This ELA opinion essay unit is taught within writing workshop. Students will understand the meaning of an opinion and write opinions that are clearly supported by at least three points followed by a conclusion. Use social studies learning as a springboard for topic selection. Skills and content are taught as mini-lessons within the writing workshop structure. Students take what they learn in each mini-lesson and try it in their own essay writing. The classroom teacher confers with students about their writing process.
Collaboration & Communication
Creativity & Innovation
Critical Thinking & Problem Solving
Research & Information Fluency
Social & Emotional Intelligence
|W.2.1 -||Write opinion pieces in which they introduce the topic or book they are writing about, state an opinion, supply reasons that support the opinion, use linking words (e.g., because, and, also) to connect opinion and reasons, and provide a concluding statement or section.|
Answer the following questions:
• How is opinion writing different from other forms of writing?
• What are some techniques authors use to state and support their opinions?
Student Self-Assessment and Reflection:
• What did you learn as a writer in this unit?
• How have I changed as a writer?
• How do writers express their opinions?
Students should score a 3 or 4 using the PCSD District Writing Rubric.
Suggested Sequence of Instructional Strategies/ Learning Experiences
Pre-Assessment. Students read and examine several opinion texts and discuss what successful authors do when they write opinion essays. A discussion of the attributes of opinion essays should follow.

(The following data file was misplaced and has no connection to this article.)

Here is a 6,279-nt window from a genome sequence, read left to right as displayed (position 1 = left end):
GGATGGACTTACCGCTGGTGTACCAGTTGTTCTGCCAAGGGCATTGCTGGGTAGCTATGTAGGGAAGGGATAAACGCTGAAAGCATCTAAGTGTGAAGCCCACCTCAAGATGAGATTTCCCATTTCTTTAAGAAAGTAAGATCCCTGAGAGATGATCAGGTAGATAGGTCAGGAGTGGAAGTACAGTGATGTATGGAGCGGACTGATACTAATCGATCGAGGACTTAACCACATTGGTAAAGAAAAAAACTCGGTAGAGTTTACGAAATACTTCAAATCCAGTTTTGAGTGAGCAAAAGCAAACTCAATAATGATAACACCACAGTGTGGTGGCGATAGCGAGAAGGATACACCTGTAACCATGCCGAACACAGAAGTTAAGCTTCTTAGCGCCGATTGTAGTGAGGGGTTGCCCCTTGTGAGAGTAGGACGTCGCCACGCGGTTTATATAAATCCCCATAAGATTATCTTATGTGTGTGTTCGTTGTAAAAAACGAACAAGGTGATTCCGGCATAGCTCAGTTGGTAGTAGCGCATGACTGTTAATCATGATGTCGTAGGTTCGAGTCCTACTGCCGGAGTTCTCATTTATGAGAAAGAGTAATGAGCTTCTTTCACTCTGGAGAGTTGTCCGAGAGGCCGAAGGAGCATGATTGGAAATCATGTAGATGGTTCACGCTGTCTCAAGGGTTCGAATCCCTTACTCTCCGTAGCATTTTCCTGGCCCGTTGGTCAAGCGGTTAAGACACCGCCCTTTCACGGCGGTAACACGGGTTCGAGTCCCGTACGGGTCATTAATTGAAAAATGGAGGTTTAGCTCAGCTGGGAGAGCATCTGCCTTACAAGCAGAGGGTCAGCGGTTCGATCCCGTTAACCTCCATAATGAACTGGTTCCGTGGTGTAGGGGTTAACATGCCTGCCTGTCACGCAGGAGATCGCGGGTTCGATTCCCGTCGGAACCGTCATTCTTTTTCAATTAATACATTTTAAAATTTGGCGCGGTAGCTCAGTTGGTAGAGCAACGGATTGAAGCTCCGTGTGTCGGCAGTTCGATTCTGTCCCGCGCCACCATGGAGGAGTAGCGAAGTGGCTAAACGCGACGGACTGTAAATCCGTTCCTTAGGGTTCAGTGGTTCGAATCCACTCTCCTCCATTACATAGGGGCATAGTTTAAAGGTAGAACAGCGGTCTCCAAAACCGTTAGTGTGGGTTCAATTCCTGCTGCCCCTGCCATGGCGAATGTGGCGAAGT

Understanding Personal Opinion and Point of View
Using a variety of mentor texts, help students define what it means to state an opinion.
Students should come to the understanding that to state an opinion involves expressing a personal point of view.
Brainstorm with students the real world reasons a second grader might want to state an opinion.
Using Opinion Writing for Real World Purposes and Audiences
In order to understand opinion, students need an awareness of their own point of view.
Students need to know that any opinion topic is personal and can be seen through different lenses.
When writers write opinions, they also need to understand that their readers may disagree with their opinions.
Show this through the use of mentor texts; especially fiction titles or non-fiction titles on realworld issues.
• Choosing a Topic
Teach students how to brainstorm a possible list of topics and then choose one that is important to them.
Model this by constructing a class list of things they might want for their classroom or school.
Model how as a writer you would read through the list and choose a topic that you had sound reasons for and felt strongly about.
Students write lists in their writer’s notebooks of topics of personal relevance for them.
Then have students choose one idea to develop in this unit of study.
Explain to students the importance of having sound reasons to support their opinions.
Together with your class, make an opinion chart on a class topic of your choice.
Encourage students to develop personal opinions and compelling supporting statements.
Using a Graphic Organizer to Plan for Persuasive Writing
Students have had practice developing a personal opinion and reasons to support that opinion for a class topic. Now students will develop a personal opinion and reasons to support that position for a topic they have chosen from their list.
While writing their reasons, students should keep their audience in mind.
Use the mentor text to model this type of thinking.
• Writing Introductions
Share a variety of introductions from several mentor texts and talk about the techniques that published authors use that will make students’ writing strong.
Post some of these strategies.
Have students write three different introductions for their opinion piece and choose the one they feel is the strongest.
• Using Transition Words and Phrases